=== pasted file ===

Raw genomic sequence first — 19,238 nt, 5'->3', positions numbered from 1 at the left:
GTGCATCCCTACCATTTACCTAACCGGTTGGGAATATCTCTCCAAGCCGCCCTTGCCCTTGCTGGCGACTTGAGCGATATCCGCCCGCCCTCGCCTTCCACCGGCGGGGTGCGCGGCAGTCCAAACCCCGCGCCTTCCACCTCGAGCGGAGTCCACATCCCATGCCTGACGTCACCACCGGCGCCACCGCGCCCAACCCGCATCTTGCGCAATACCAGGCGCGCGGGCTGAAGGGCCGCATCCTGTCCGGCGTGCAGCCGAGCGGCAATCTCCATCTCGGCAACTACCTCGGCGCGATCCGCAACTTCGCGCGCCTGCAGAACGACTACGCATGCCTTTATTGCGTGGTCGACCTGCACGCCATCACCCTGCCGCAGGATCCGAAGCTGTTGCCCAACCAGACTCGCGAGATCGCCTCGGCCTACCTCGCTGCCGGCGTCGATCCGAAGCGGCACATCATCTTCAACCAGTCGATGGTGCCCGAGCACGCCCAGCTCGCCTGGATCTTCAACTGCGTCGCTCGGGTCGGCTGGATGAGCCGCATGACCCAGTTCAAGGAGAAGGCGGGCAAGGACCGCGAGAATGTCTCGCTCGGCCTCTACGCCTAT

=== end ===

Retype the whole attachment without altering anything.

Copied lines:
Raw genomic sequence first — 19,238 nt, 5'->3', positions numbered from 1 at the left:
GTGCATCCCTACCATTTACCTAACCGGTTGGGAATATCTCTCCAAGCCGCCCTTGCCCTTGCTGGCGACTTGAGCGATATCCGCCCGCCCTCGCCTTCCACCGGCGGGGTGCGCGGCAGTCCAAACCCCGCGCCTTCCACCTCGAGCGGAGTCCACATCCCATGCCTGACGTCACCACCGGCGCCACCGCGCCCAACCCGCATCTTGCGCAATACCAGGCGCGCGGGCTGAAGGGCCGCATCCTGTCCGGCGTGCAGCCGAGCGGCAATCTCCATCTCGGCAACTACCTCGGCGCGATCCGCAACTTCGCGCGCCTGCAGAACGACTACGCATGCCTTTATTGCGTGGTCGACCTGCACGCCATCACCCTGCCGCAGGATCCGAAGCTGTTGCCCAACCAGACTCGCGAGATCGCCTCGGCCTACCTCGCTGCCGGCGTCGATCCGAAGCGGCACATCATCTTCAACCAGTCGATGGTGCCCGAGCACGCCCAGCTCGCCTGGATCTTCAACTGCGTCGCTCGGGTCGGCTGGATGAGCCGCATGACCCAGTTCAAGGAGAAGGCGGGCAAGGACCGCGAGAATGTCTCGCTCGGCCTCTACGCCTAT